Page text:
In Eagle Ford Shale operating metrics -- in operating expenses, we pulled up severance and ad valorem taxes for the first time in our quarterly update to highlight lease operating expenses. We had a total LOE of just over $11 per barrel in the Eagle Ford, similar to results in quarter 4, and strong improvement of near $7 per BOE as compared to last year at this time. In addition to making good progress in OpEx, we continue to improve drilling and completion costs. Based on current prices, we see Eagle Ford Shale near cash flow CapEx parity in the second half of 2014 as production continues to ramp up.

In Canada and Seal, we continue to see good progress at our cyclic steam pilot in the Cadotte area. The second pilot well is now producing on its fourth cycle, with peak rate sitting over 600 barrels per day early in its latest cycle. SOR continues to demonstrate top-tier performance in the pilot. We recently began steam injection on a third pilot well in the field, and the pilot performance to date supports our plans for commercial development in the Cadotte area.

In Montney and the Tupper area in Western Canada, we currently have 2 rigs operating with current plans to drill approximately 25 wells this year. We're planning to implement a strategy of utilizing slick water 100-ton fracs and a choke management plan on flowbacks, similar to our practices in the Eagle Ford Shale. Offset wells in the area show improved EURs, averaging 4 to 7 Bcf gross per well increase reserve opportunities to what those we've averaged in the past. We have approximately 320 million cubic feet gross of gas processing capacity between Tupper Main and Tupper West gas plants. In addition to processing up to 70 million a day of third-party gas, 10 at Tupper and 60 at Tupper West, the plan is to drill to fill the existing gas processing plant capacity, which will lead to lower overall costs.

We have close to 110 million cubic feet a day of gas hedged at CAD 4 AECO for 2014 and another $65 million a day at approximately CAD 4.10 AECO. These are both in Canadian dollars.

We'll now move to our global offshore business. In Malaysia, as mentioned earlier, our first production from Siakap North-Petai was achieved on February 28, with 4 producing wells coming online. We now have 6 wells producing with 2 more to follow. The repairs of the Tender Assist Drilling barge used in the Kikeh Spar were completed in the first quarter with the rig back on location.

The Kakap-Gumusut early production system continues to produce to plan to the Murphy-operated Kikeh FPSO. The 2 subsea wells that are a portion of the overall field development have now flowed for 17 months, which has greatly derisked the resource base, the completion design and the subsea system operability for the greater field. The nonoperated full field Kakap-Gumusut continues to be delayed. And while the field is forecast to start in quarter 3, we have further risked the production in our annual guidance.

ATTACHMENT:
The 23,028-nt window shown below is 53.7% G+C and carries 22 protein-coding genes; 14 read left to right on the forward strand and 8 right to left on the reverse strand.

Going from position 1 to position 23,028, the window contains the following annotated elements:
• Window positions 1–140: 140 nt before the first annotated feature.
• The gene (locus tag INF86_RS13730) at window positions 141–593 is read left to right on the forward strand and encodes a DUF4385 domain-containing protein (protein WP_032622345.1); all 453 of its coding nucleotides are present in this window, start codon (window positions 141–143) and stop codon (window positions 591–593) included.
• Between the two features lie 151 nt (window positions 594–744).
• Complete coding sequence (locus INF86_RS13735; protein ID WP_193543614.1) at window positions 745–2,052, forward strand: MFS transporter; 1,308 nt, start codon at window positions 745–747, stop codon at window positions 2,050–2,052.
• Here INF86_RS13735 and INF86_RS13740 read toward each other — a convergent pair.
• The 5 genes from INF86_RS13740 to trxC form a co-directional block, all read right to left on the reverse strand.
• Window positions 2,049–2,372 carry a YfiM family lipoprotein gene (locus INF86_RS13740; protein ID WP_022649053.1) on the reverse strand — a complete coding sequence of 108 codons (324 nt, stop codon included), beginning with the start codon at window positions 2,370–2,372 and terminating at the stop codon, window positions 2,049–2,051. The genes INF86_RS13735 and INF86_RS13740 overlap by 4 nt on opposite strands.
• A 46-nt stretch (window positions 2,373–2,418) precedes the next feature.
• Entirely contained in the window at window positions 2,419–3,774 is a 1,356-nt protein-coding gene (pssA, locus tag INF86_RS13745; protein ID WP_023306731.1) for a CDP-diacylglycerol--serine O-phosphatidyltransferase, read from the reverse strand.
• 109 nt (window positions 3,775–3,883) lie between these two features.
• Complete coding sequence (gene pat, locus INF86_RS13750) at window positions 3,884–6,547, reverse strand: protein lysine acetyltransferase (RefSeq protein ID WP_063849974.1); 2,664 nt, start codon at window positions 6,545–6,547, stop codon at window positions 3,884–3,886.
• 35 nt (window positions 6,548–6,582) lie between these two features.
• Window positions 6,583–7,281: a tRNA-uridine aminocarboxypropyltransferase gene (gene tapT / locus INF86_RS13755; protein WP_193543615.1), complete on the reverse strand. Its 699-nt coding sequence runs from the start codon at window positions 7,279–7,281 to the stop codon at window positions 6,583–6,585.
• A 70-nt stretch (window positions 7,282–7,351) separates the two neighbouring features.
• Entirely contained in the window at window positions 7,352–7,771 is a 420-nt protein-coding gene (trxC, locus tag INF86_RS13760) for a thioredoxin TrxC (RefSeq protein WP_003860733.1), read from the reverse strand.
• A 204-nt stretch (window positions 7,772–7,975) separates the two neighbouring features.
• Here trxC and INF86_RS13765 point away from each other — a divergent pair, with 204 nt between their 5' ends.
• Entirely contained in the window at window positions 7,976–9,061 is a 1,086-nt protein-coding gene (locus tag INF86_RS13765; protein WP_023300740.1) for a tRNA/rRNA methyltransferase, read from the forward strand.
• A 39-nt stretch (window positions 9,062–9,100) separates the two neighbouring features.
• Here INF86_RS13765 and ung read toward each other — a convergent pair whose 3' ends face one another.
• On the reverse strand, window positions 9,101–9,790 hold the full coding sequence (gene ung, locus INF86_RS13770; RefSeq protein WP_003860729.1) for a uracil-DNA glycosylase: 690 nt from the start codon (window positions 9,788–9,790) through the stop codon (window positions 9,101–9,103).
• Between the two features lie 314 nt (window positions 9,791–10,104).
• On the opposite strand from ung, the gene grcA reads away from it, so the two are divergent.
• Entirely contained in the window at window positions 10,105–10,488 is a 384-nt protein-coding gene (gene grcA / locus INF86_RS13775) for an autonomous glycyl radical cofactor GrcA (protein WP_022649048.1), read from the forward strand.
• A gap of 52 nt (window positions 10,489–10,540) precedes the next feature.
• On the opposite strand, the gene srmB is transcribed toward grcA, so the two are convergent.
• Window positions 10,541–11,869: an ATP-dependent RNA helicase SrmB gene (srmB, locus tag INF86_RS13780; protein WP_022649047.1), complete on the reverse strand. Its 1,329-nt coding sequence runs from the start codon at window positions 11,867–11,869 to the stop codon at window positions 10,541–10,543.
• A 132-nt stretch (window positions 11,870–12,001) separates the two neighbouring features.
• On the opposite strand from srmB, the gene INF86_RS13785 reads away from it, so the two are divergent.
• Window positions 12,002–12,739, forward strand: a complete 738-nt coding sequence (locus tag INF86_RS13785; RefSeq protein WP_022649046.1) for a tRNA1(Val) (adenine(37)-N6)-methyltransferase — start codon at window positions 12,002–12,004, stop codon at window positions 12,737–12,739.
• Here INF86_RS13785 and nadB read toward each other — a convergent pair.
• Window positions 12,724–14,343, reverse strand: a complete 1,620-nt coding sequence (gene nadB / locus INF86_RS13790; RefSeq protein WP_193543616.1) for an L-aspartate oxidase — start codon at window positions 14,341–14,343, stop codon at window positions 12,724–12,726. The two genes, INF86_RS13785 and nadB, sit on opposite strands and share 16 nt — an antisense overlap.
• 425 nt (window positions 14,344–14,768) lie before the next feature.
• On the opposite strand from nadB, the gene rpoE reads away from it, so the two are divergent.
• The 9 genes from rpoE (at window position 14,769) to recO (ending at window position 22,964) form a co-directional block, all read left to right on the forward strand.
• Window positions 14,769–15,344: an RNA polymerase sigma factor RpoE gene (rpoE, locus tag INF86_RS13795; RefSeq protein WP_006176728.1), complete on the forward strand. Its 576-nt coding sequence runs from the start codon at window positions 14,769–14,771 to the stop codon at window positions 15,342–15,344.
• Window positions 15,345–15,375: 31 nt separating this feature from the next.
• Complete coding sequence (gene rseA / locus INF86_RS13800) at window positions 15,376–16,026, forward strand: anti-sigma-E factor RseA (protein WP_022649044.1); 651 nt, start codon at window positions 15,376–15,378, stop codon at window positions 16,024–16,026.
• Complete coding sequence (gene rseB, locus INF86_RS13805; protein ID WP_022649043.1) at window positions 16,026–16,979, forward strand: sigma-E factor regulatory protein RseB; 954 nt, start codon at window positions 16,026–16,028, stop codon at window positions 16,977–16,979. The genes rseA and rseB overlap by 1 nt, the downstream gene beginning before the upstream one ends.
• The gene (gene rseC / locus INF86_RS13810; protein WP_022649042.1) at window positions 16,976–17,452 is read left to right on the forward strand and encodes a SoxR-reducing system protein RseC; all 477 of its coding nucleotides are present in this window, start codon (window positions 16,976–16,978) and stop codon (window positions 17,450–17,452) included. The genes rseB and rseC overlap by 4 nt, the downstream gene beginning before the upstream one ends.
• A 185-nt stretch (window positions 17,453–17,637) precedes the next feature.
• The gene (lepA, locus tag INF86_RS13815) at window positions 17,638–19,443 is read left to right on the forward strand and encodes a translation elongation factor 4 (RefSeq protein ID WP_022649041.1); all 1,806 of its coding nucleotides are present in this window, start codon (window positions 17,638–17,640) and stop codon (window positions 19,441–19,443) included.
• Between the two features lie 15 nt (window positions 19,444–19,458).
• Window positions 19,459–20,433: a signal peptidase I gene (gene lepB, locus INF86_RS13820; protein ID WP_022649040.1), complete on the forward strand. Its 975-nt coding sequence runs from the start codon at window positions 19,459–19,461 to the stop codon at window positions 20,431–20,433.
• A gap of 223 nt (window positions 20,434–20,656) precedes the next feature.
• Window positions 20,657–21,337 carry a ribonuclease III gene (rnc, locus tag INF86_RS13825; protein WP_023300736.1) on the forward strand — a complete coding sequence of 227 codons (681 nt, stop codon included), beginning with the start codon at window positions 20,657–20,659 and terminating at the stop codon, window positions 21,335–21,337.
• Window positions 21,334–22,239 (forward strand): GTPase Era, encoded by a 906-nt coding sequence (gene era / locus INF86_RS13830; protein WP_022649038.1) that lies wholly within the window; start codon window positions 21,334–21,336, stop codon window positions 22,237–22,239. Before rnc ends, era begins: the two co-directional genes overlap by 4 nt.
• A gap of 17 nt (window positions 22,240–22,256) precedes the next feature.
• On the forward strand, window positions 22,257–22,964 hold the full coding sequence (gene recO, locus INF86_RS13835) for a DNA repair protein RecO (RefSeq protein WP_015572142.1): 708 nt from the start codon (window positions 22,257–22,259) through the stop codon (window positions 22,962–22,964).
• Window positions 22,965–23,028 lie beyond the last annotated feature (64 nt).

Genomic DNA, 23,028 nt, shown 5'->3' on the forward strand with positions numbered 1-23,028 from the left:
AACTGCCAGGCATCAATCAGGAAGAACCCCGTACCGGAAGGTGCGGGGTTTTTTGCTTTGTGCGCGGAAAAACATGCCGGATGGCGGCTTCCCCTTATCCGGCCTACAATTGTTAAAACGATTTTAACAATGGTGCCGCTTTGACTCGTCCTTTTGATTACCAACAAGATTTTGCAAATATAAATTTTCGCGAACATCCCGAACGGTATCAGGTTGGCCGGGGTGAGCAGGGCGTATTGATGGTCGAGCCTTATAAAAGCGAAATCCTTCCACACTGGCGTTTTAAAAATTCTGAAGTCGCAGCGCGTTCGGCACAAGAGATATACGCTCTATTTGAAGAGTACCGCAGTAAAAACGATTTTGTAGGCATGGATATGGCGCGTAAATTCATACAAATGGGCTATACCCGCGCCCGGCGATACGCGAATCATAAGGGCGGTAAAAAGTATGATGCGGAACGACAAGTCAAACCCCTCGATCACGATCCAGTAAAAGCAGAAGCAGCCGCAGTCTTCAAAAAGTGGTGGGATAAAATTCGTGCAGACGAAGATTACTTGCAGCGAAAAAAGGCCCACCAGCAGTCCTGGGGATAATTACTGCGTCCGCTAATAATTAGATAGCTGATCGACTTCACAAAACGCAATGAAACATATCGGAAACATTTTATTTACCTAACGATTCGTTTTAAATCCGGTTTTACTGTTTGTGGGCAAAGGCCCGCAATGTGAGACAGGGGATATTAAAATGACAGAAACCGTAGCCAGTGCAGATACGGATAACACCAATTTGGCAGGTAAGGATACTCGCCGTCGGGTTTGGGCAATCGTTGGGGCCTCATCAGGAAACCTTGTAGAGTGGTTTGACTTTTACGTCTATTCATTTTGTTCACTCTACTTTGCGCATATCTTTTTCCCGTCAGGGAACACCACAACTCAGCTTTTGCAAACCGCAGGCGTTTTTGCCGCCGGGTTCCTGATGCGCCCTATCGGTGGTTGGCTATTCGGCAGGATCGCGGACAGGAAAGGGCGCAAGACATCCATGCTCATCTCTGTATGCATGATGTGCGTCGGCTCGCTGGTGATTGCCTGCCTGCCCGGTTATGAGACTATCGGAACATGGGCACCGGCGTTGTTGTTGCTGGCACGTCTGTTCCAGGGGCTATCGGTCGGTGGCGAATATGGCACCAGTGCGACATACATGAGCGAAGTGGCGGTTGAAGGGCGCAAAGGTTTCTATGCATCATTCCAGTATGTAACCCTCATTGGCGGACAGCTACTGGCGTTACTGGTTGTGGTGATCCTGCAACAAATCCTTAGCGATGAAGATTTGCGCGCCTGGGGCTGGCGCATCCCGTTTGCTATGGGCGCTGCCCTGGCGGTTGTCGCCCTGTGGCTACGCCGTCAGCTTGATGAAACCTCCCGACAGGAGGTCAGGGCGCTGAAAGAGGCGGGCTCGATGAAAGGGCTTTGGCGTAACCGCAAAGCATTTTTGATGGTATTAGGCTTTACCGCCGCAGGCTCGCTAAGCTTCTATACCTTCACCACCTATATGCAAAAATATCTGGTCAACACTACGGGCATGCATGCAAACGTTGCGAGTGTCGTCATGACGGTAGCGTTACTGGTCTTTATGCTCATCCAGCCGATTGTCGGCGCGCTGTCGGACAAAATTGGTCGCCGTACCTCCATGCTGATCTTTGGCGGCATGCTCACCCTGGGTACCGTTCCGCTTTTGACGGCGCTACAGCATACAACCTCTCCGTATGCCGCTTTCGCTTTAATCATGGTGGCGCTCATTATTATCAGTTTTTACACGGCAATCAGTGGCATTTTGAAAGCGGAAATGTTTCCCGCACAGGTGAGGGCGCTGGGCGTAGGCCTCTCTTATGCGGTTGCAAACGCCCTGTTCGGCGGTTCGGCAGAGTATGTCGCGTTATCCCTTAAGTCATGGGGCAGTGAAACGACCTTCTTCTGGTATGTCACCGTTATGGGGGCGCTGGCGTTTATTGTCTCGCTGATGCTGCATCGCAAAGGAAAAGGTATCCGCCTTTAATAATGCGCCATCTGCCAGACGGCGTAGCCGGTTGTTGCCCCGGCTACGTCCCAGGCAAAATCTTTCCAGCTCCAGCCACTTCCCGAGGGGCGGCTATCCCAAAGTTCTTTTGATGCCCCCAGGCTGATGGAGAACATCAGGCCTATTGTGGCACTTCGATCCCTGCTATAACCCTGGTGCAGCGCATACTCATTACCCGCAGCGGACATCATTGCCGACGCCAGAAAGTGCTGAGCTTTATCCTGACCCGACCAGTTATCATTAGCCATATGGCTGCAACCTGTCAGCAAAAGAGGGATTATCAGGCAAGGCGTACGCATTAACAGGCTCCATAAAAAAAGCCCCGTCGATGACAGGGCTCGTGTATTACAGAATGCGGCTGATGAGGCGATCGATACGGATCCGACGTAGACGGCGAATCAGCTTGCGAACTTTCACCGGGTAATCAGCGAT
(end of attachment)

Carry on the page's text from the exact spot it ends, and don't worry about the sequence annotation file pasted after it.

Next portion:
Production from our 4 shallow water oilfield developments placed on production early this year offshore Sarawak continue to plan and will contribute to our production growth in 2014. Long-term gas in the Sarawak Gas project, we have a contracted volume there of 250 million cubic feet per day gross. We have worked with our partner, Petronas, in developing a new compression -- gas compression system that would allow a gross production level of 300 million cubic feet per day with full redundancy. We completed the project, improved the well delivery and system capacity by producing in excess of 300 million per day for a 24-hour period. This increased capacity provides the opportunity to deliver rates above contracted volume.

As reported earlier, the Block H Malaysia Floating LNG project with our partner Petronas is now fully sanctioned by both parties, the Field Development Plans approved, with oil-linked gas price terms agreed. We're beginning engineering and procurement work and anticipate awarding initial upstream contracts in the first half of 2015.

In the Gulf of Mexico, the Transocean Discoverer Deep Seas finished up the completion operations on the 2 wells at Dalmatian, with 1 well being an oil producer and the other being a high-yield gas well. First gas production began on April 20, with oil production on the second well scheduled later in quarter 2.

The company has acquired a 29% working interest in the Kodiak oilfield located in Mississippi Canyon Blocks 727 and 771. The field is being developed as a 2-well tie-back to Devils Tower host platform, with first production expected in late 2015. We expect to hit peak production of near 5,000 barrels a day net in 2017.

In exploration, in the Gulf of Mexico, the central lease sale in March, the company was named high bidder on 16 new blocks, with focus on Norphlet and Upper Miocene amplitude plays. The Titan well in DeSoto Canyon Block 178 spud on April 4 with the Discoverer Deep Seas, and we expect to reach TD in early August. We hold a promoted 50% working interest and operate the well. This well is targeting oil in Jurassic Norphlet sands with a predrill gross mean resource estimate in the range of 200 million barrels. The Titan well is located in the most northern portion of the play fairway and is close proximity to other successful Norphlet wells.

We farmed into the Urca prospect located in Mississippi Canyon Blocks 653 and 697 as operator with a 50% working interest. This prospect is targeting oil in the Midland Lower Miocenes, with a mean resource level of near 130 million barrels. We expect to spud this well in the second quarter.

Our Southeast Asia focus area in Vietnam with partner Santos has spud the Block 13-03 Hon Khoai #1 exploration well on April 27. Murphy holds a 20% working interest. The well is targeting the Oligocene sandstone in a faulted 4-way trap with predrill gross mean resource estimate of approximately 90 million barrels equivalent. In other shallow-water activity, we continue to progress our evaluation of the recently acquired 3D seismic survey over Block 11-2. In the deepwater, 5,000-kilometer 2D seismic program in Blocks 144-145 has been completed. In Indonesia, we expect to spud our 2 remaining commitment wells in the Semai II Block starting in May.